BACKGROUND: The incidence of surgical site infection (SSI) across surgical procedures, specialties, and conditions is reported to vary from 0.1% to 50%. Operative duration is often cited as an independent and potentially modifiable risk factor for SSI. The objective of this systematic review was to provide an in-depth understanding of the relation between operating time and SSI. PATIENTS AND METHODS: This review included 81 prospective and retrospective studies...
August 2017: Surgical Infections
Huaping Huang, Guirong Li, Haiyan Wang, Mei He
PURPOSE: The best choice of antiseptic agent for skin preparation at cesarean section remains controversial. We performed this meta-analysis to assess whether chlorhexidine (CH)-based skin antisepsis was more effective than povidone iodine (PI)-based antisepsis for the prevention of surgical site infection (SSI) after cesarean section. METHODS: PubMed, EMBASE, and the Cochrane Library were systematically searched to identify English publications that compared chlorhexidine gluconate (CH) as a skin preparation agent with PI in cesarean section...
August 30, 2017: Journal of Maternal-fetal & Neonatal Medicine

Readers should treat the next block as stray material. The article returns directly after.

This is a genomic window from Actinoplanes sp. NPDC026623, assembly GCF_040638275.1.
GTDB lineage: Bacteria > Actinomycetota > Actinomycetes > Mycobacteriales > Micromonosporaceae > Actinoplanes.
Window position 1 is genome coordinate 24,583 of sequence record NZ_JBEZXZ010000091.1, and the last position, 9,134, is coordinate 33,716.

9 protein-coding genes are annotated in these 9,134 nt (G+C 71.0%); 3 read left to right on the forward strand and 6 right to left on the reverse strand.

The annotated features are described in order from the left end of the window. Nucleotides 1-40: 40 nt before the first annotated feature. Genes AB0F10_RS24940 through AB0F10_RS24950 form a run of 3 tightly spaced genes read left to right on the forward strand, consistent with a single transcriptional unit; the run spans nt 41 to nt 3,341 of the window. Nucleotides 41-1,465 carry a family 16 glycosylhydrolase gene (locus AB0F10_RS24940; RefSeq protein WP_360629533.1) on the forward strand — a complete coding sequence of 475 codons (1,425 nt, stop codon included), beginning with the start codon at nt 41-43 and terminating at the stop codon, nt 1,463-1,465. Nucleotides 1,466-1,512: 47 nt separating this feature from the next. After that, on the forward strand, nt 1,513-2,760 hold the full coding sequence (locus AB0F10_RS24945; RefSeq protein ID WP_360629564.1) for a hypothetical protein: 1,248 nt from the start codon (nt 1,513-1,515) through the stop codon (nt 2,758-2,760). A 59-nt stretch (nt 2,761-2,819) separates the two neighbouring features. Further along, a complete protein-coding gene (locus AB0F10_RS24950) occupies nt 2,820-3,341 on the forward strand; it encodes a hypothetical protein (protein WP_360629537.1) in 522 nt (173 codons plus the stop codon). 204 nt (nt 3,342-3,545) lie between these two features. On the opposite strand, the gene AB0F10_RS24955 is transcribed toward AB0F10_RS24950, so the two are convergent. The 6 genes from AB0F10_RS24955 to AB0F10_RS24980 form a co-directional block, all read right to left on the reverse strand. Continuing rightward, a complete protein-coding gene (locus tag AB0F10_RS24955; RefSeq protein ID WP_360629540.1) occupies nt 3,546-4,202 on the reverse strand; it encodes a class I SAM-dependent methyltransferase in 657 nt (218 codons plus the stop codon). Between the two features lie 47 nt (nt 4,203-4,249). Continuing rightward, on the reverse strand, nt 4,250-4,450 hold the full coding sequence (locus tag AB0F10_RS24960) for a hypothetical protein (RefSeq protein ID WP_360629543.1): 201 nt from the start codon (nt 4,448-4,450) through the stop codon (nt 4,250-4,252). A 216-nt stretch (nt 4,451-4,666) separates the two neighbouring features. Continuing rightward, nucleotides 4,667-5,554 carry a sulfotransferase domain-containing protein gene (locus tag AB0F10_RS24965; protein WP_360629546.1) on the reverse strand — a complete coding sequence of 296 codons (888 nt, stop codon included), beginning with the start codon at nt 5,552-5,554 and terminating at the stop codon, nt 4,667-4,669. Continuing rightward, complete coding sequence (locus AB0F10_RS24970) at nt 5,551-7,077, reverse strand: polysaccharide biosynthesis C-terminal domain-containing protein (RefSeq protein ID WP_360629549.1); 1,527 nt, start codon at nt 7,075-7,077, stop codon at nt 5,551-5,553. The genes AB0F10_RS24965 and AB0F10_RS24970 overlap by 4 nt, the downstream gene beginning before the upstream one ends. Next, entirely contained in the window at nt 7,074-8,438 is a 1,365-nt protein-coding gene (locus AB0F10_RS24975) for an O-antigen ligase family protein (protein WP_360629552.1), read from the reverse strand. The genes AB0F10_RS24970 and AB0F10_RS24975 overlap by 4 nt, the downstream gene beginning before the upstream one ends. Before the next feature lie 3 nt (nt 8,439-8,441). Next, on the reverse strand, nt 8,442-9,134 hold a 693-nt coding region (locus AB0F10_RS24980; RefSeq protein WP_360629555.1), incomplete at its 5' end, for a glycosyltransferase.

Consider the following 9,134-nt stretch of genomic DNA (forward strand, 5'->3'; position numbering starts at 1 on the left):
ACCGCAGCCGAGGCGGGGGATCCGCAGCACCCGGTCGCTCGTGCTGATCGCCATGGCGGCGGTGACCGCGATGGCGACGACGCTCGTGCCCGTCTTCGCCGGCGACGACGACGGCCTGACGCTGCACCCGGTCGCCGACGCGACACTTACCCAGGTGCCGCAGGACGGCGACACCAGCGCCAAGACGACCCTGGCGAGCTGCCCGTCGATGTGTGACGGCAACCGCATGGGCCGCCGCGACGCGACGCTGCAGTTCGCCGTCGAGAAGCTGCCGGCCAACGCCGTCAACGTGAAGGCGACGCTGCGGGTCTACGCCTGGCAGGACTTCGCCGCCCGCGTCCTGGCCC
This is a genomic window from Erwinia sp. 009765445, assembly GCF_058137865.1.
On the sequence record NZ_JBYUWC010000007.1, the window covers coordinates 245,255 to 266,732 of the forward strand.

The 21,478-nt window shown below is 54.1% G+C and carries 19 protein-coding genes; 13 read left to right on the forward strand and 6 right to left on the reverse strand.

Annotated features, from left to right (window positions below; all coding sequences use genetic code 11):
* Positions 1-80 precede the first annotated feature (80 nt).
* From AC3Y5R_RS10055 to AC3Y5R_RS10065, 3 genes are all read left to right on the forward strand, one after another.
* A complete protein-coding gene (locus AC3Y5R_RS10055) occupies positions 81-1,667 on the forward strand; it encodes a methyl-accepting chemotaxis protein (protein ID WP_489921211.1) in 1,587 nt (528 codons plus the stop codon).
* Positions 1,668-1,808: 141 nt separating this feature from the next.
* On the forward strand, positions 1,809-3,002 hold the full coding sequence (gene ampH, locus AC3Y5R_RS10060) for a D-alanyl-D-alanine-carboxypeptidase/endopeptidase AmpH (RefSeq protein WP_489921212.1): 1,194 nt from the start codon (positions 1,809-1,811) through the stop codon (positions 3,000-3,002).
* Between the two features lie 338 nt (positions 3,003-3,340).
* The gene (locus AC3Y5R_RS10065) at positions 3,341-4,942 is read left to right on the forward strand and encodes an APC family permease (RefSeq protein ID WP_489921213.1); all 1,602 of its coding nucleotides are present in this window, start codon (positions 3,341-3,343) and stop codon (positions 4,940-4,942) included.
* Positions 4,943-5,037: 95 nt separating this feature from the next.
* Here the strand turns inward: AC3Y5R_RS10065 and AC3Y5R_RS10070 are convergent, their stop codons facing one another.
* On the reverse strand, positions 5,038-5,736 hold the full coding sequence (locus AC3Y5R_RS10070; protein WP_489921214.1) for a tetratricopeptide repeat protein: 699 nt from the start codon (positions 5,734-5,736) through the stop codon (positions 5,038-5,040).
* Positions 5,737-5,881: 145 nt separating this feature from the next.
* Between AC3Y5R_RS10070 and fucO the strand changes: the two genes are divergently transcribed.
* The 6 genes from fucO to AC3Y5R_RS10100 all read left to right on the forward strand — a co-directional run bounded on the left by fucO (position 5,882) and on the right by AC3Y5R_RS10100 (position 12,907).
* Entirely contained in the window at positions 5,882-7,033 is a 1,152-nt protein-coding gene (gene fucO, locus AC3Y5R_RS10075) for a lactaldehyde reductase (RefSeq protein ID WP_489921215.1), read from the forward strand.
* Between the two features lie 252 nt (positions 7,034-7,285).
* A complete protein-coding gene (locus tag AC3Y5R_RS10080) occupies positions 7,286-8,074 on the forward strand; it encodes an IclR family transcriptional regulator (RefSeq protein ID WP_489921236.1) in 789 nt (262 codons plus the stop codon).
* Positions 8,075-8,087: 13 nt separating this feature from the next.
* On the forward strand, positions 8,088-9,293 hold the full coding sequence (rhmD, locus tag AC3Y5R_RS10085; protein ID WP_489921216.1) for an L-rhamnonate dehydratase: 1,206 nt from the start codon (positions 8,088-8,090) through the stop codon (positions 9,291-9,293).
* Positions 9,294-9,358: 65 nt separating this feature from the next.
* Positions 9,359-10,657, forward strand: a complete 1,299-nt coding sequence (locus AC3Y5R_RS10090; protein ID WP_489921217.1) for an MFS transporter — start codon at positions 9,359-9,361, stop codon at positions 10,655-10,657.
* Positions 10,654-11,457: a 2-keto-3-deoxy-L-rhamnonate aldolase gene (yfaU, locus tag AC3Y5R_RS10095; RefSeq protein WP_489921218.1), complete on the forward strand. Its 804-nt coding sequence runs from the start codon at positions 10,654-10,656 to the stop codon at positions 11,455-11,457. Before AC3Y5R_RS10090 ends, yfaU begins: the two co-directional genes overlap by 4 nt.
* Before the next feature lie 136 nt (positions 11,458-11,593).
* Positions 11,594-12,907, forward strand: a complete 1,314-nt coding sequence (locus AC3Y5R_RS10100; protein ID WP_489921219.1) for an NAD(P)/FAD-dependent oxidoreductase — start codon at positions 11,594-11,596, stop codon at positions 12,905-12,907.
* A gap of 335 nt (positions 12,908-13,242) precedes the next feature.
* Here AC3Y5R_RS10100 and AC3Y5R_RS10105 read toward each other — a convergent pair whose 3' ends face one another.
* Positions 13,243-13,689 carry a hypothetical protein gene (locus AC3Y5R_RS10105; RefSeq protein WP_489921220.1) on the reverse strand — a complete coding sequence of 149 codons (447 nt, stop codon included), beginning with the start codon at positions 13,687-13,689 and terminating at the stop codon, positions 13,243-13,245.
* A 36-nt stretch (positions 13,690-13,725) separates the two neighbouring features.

Pranav Abraham, Nayan Lamba, Michael Acosta, Joanna Gholmie, Hassan Y Dawood, Matthew Vestal, Kevin Huang, Maher Hulou, Morteza Asgarzadeh, Hasan Zaidi, Rania A Mekary, Timothy R Smith
BACKGROUND: Perioperative antibiotic prophylaxis against gram positive and gram negative infections is considered standard of care in the perioperative management of patients undergoing cranial surgery. The antibiotic regimen which best reduces the risk of surgical site infections (SSIs) remains controversial. OBJECTIVES: A systematic literature review and meta-analysis were conducted to examine the effect of various prophylactic antibiotics on infection incidence among patients undergoing cranial surgeries...
November 2017: Journal of Clinical Neuroscience: Official Journal of the Neurosurgical Society of Australasia